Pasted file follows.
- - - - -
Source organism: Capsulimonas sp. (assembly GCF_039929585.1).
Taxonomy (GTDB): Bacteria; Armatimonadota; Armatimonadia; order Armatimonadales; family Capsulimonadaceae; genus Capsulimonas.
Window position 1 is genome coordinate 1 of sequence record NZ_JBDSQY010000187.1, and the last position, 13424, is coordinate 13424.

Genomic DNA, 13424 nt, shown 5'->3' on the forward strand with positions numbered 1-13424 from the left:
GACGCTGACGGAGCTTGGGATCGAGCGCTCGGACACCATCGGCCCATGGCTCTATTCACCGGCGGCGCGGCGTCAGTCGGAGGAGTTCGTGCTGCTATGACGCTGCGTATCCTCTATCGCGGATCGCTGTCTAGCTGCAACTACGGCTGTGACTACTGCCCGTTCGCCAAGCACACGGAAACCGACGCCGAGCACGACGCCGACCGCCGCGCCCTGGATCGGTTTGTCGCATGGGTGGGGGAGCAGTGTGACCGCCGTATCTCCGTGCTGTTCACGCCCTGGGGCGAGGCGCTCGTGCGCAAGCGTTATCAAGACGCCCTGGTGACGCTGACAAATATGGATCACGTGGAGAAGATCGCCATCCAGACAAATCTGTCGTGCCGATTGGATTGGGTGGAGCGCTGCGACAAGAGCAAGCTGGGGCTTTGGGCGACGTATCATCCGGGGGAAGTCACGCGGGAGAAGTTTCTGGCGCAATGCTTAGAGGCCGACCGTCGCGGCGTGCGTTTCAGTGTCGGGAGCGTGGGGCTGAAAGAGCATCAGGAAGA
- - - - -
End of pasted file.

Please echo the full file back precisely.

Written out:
Source organism: Capsulimonas sp. (assembly GCF_039929585.1).
Taxonomy (GTDB): Bacteria; Armatimonadota; Armatimonadia; order Armatimonadales; family Capsulimonadaceae; genus Capsulimonas.
Window position 1 is genome coordinate 1 of sequence record NZ_JBDSQY010000187.1, and the last position, 13424, is coordinate 13424.

Genomic DNA, 13424 nt, shown 5'->3' on the forward strand with positions numbered 1-13424 from the left:
GACGCTGACGGAGCTTGGGATCGAGCGCTCGGACACCATCGGCCCATGGCTCTATTCACCGGCGGCGCGGCGTCAGTCGGAGGAGTTCGTGCTGCTATGACGCTGCGTATCCTCTATCGCGGATCGCTGTCTAGCTGCAACTACGGCTGTGACTACTGCCCGTTCGCCAAGCACACGGAAACCGACGCCGAGCACGACGCCGACCGCCGCGCCCTGGATCGGTTTGTCGCATGGGTGGGGGAGCAGTGTGACCGCCGTATCTCCGTGCTGTTCACGCCCTGGGGCGAGGCGCTCGTGCGCAAGCGTTATCAAGACGCCCTGGTGACGCTGACAAATATGGATCACGTGGAGAAGATCGCCATCCAGACAAATCTGTCGTGCCGATTGGATTGGGTGGAGCGCTGCGACAAGAGCAAGCTGGGGCTTTGGGCGACGTATCATCCGGGGGAAGTCACGCGGGAGAAGTTTCTGGCGCAATGCTTAGAGGCCGACCGTCGCGGCGTGCGTTTCAGTGTCGGGAGCGTGGGGCTGAAAGAGCATCAGGAAGA